By, Stephanie Mitton
As the pandemic continues to sweep the globe, many people are at their wits end. The virus has infected over 32 million people, and killed over 900 thousand people (to date); wreaked havoc on our everyday lives, and caused economic ruin.
And as usual, women are carrying the weight of this crisis on their shoulders. Many of us are at our limits.
Personally, I kept telling myself, I just need to get my kids into school and I/we will be fine. But the start date kept changing, eventually school started. But school wasn't the silver bullet I wanted it to be, I don’t feel settled with them at school (during a pandemic). On top of that, one of the reasons for returning to school is that it was better for children’s mental health. For one of my children, it has been the complete opposite, her anxiety from school is causing her to be physically ill. As I wrote this post I got an email from my school board about possible school closures, and that we need to be prepared that the announcement may not come until the morning of school, the MORNING. Excuse me while I rip out my hair…
From my own experience and conversations with friends, two things that I believe exacerbate the effects of COVID-19 are: loneliness and change.
You may live alone, or you may live with a family, but loneliness during COVID is still
affecting your mental health. Physical distance and isolation is… isolating. Mental health has become a growing concern during COVID. Depending on where you live, you may be mostly confined to your home, with few places to go and spend time with other people. Where I live, the # of people you can have inside or outside of your home is limited. You may be able to tell that I am extraverted, so I want to see all the people!
The lack of physical touch by friends & loved ones is also hard. I haven't touched my parents in almost a year, even though I have seen them many times. I find this emotionally upsetting, and some of you reading this may not have been able to see your friends and family at all. Some of you will have had loved ones die and you couldn't be with them.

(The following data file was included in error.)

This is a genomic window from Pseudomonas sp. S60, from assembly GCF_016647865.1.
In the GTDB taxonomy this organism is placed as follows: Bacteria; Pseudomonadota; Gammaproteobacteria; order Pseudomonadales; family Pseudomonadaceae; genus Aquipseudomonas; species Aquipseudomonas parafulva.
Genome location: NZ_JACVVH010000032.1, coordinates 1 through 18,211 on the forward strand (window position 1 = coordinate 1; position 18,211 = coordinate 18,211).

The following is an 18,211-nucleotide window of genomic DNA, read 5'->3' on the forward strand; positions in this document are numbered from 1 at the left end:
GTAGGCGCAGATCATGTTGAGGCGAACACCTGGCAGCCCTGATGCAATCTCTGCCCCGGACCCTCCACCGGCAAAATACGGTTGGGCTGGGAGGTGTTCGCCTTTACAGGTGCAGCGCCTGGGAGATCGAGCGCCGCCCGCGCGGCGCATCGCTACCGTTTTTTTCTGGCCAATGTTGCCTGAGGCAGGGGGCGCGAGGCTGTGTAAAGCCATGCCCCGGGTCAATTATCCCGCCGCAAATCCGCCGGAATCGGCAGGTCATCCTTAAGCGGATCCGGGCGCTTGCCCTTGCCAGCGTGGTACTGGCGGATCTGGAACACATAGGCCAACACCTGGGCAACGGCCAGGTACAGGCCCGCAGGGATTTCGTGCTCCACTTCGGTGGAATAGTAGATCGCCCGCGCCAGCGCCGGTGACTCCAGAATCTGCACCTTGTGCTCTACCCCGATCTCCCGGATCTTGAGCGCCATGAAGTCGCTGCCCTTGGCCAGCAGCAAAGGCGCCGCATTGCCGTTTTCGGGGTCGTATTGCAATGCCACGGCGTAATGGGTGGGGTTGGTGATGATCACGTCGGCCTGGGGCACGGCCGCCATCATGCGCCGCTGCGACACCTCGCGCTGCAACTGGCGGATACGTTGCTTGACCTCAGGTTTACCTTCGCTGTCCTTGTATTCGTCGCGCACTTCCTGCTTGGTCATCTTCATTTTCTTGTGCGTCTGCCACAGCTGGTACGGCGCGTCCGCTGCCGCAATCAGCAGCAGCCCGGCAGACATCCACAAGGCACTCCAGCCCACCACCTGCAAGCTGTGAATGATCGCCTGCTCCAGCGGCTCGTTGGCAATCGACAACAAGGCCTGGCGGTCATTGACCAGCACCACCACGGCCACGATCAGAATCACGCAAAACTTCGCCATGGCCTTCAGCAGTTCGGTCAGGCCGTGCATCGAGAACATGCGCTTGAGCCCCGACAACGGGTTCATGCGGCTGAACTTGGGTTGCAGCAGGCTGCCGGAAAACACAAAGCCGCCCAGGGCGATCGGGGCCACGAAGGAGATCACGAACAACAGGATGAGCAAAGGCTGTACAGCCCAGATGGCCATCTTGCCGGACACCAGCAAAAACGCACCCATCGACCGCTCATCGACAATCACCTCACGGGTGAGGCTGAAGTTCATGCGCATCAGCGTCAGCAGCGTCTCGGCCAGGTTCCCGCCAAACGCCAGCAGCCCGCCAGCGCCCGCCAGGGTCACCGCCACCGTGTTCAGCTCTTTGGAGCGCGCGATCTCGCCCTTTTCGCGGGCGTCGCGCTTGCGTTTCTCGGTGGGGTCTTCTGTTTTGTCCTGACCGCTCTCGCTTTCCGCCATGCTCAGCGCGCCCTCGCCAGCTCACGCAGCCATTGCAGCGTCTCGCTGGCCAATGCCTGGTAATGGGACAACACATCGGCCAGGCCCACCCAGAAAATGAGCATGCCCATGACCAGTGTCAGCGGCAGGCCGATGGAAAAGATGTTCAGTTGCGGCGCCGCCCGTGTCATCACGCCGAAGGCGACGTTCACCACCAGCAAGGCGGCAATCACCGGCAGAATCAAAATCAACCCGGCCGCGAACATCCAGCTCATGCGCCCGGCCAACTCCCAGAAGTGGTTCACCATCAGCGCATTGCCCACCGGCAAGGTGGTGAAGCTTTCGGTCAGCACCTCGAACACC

Another concern is that friends and family are so busy dealing with their own challenges during COVID that it is hard to have time for meaningful connections, even if we know we need them. In my tight knit group of girlfriends from university, we are currently facing front line work, mental health challenges with our children, professional challenges, moving, a family death, health issues, and marital challenges. Even though we love and care for each other deeply, we are so busy surviving that we don’t have the capacity to support each other in the way we normally would. People feel like they are facing this huge challenge alone, physically and emotionally.
Everything is constantly changing, anxiety is high. Rules constantly change about where you can be, with how many people, and in what way. Every store has different procedures to combat COVID-19, as a result, the rules constantly change. I have entered many stores where I have been in my own world (shopping without kids!) and felt shamed by the scolding of a clerk or a customer for not following rules.
Everything is more complicated and takes longer. Even a trip to the dentist takes additional forms ahead of time, as well as in person, including completely different procedures while you are there. When my daughter went to the dentist this summer, I wasn't allowed into the building with her. Our car air conditioning was broken and I couldn't imagine sitting in the sweltering heat (it was a heat wave) with my other daughter while we waited, so I went home and arranged for them to call me when I needed to pick her up... needless to say it was more complicated than when we used to go and get treatment at the same time.
With COVID-19 getting worse, these challenges are not going to change any time soon, as many places slip into a second wave, it may even get worse.
So… what can we do about the effect of loneliness and constant change in our lives?
There are no silver bullets. I am reminded of my podcast interview with Psychologist Dr. Julie Desjardins, she reminds us to be “kind to ourselves”. We are all going to have to dig deep into your resilience and whatever personal beliefs you have to help you get through this.
What I hear from others is that they are in survival mode, and taking things one day at a time. I have certainly taken this approach.
I also limit my news intake (although I make sure to get the basics from a trusted health authority), I am in counselling, I try to fit in exercise with my kids, I do a gratitude journal (when I have time), I meditate/pray, I enjoy calls with friends, and the odd bath. My path may not be the same as yours, find what works for you!
Sometimes it helps just to know that you aren’t alone in finding life HARD right now. Other people are also feeling great loss, anxiety, loneliness and fear. You are NOT alone, it feels hard because it IS hard. Even though you may feel isolated, we are in this together!
For more advice from our podcast guests check out:
“You are not alone.”
What is helping you cope during COVID-19? Please share in the comments below!